Black Copper Marans are becoming all the rage for folks seeking unique colored eggs. But do they really lay chocolate eggs? Follow me to the end of the rainbow to find out, plus a whole lot more!
I am one of those chicken lovers who not only loves to watch chickens of all colors roam my land but also loves to gather a whole rainbow assortment of eggs. So, naturally a Black Copper Maran, with all the talk of chocolate eggs, caught my attention. I will say I was a bit disappointed when I realized they were not milk chocolate Easter eggs! 😉
Black Copper Maran History
“Parlez-vous français?” (Do you speak French?) No? Neither do I. But Black Copper Marans might. We can track their heritage back to the Marans and the La Rochelle areas of France. Ooo la la!
Apparently, these areas of France are a bit swampy geographically speaking, which is why this breed started out being called “swamp chickens.” Not something you really want to brag about, but we all have little things from our past that we don’t shout from the rooftops, now don’t we?
Don’t worry, they eventually got a new name – “Marandaise Fowl.” That’s an improvement from swamp chickens. This slightly newer model was created by crossing the swamp chickens with fighting game birds that sailors brought with them to France from India and Indonesia.
After that, the history is a bit foggy (or shall we say…swampy), but whatever breeders crossed them with worked a bit of the fight out of the game bird portion of this breed. Some believe that breeds like the Croad Langshan, Coucou de Malines, Faverolles, and Gatinasie. were used. But alas, we will likely never know for sure.
And we now have the brave…the beautiful…the useful…the French Black Copper Maran.
Black Copper Maran Appearance
“Belle!” (Beautiful in French) Absolutely beautiful is what they are! They have a body full of black feathers. Sometimes they have a lovely greenish shimmer to them, especially in the sunlight. They have a single comb and wattles that are red in color.
The feathers around the neck (otherwise known as hackles) are a delightful copper color. This is the color that really sets them apart.
Copper Maran roosters also have this copper splendor, but not only on the neck feathers! This exquisite copper color is also present in his saddle feathers (the long flowing feathers near the tail). It’s a sight to see this plumage throughout.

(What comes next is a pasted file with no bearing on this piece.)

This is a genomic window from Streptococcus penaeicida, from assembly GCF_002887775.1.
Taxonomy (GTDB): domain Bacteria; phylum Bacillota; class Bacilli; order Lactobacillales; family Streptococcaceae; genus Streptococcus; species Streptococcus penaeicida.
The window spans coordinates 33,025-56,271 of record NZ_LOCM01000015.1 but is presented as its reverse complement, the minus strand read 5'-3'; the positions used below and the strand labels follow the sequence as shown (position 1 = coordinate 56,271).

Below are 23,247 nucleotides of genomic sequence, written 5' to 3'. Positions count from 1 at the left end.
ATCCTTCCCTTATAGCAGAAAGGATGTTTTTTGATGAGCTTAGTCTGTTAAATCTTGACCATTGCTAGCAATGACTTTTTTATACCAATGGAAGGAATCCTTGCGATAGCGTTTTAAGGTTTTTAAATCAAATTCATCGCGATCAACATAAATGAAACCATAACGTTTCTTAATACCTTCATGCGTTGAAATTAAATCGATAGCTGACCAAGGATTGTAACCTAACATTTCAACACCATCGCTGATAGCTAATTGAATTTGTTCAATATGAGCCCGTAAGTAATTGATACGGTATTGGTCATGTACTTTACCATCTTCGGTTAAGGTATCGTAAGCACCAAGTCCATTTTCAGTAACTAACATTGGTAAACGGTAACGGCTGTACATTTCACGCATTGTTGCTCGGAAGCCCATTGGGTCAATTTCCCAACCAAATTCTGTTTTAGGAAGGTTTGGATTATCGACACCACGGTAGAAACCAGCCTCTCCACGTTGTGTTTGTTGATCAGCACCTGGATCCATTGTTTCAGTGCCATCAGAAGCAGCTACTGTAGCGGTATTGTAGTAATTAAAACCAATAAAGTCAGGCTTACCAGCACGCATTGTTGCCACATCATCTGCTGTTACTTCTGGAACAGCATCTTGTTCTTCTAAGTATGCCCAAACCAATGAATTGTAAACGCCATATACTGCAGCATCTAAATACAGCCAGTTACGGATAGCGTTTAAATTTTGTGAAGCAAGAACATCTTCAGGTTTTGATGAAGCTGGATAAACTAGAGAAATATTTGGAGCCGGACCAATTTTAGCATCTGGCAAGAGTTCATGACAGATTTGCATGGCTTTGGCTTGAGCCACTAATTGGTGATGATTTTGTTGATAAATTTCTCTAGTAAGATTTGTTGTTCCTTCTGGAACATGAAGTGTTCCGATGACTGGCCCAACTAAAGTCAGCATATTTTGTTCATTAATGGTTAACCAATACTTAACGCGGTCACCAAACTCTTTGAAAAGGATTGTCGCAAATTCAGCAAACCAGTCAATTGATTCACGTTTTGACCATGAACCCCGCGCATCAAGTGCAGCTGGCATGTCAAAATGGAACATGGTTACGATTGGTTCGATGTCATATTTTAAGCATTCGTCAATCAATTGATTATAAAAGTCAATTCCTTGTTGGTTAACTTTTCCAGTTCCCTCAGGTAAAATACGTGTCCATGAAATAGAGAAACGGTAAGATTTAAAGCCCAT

The females might be a bit jealous of their male counterparts, but so it is in the bird world.
Black Copper Maran Chocolate Eggs – Fact or Fiction?
I love, love, love gathering an array of eggs. I’m simply not satisfied with a basket full of all white, or all light brown, or even all dark eggs. I MUST have a huge variety of colors. And so, the Black Copper Maran shows up on my radar.
I’ve heard they have dark chocolate brown eggs. Hmmm…sounds enticing. But it also sounds far-fetched, and it is in reality. Yes, they can have dark brown eggs (and perhaps described as dark chocolate eggs). But they usually lay eggs from a light red shade all the way to the dark brown color they are known for.
The reality is that only the first few eggs laid in the season will (or CAN be) a darker brown color. With each egg they lay, the color will lighten up a bit. At the end of their laying season, they can be a lot lighter. And then the cycle will start all over again.
I have to admit, learning this reality of their egg color was not what I wanted to hear. However, they are still very pretty chickens with the potential to lay some pretty dark-colored eggs. So let’s not throw in the towel. Marans eggs are still good eggs regardless of their color.
If you do have hens that regularly lay the darkest eggs (the ones we are all wanting), they will also be the hens that lay the fewest eggs. This is because the eggs get lighter (as described above) with each egg laid. The more eggs laid, the lighter they will be. The fewer eggs laid, the darker they may be.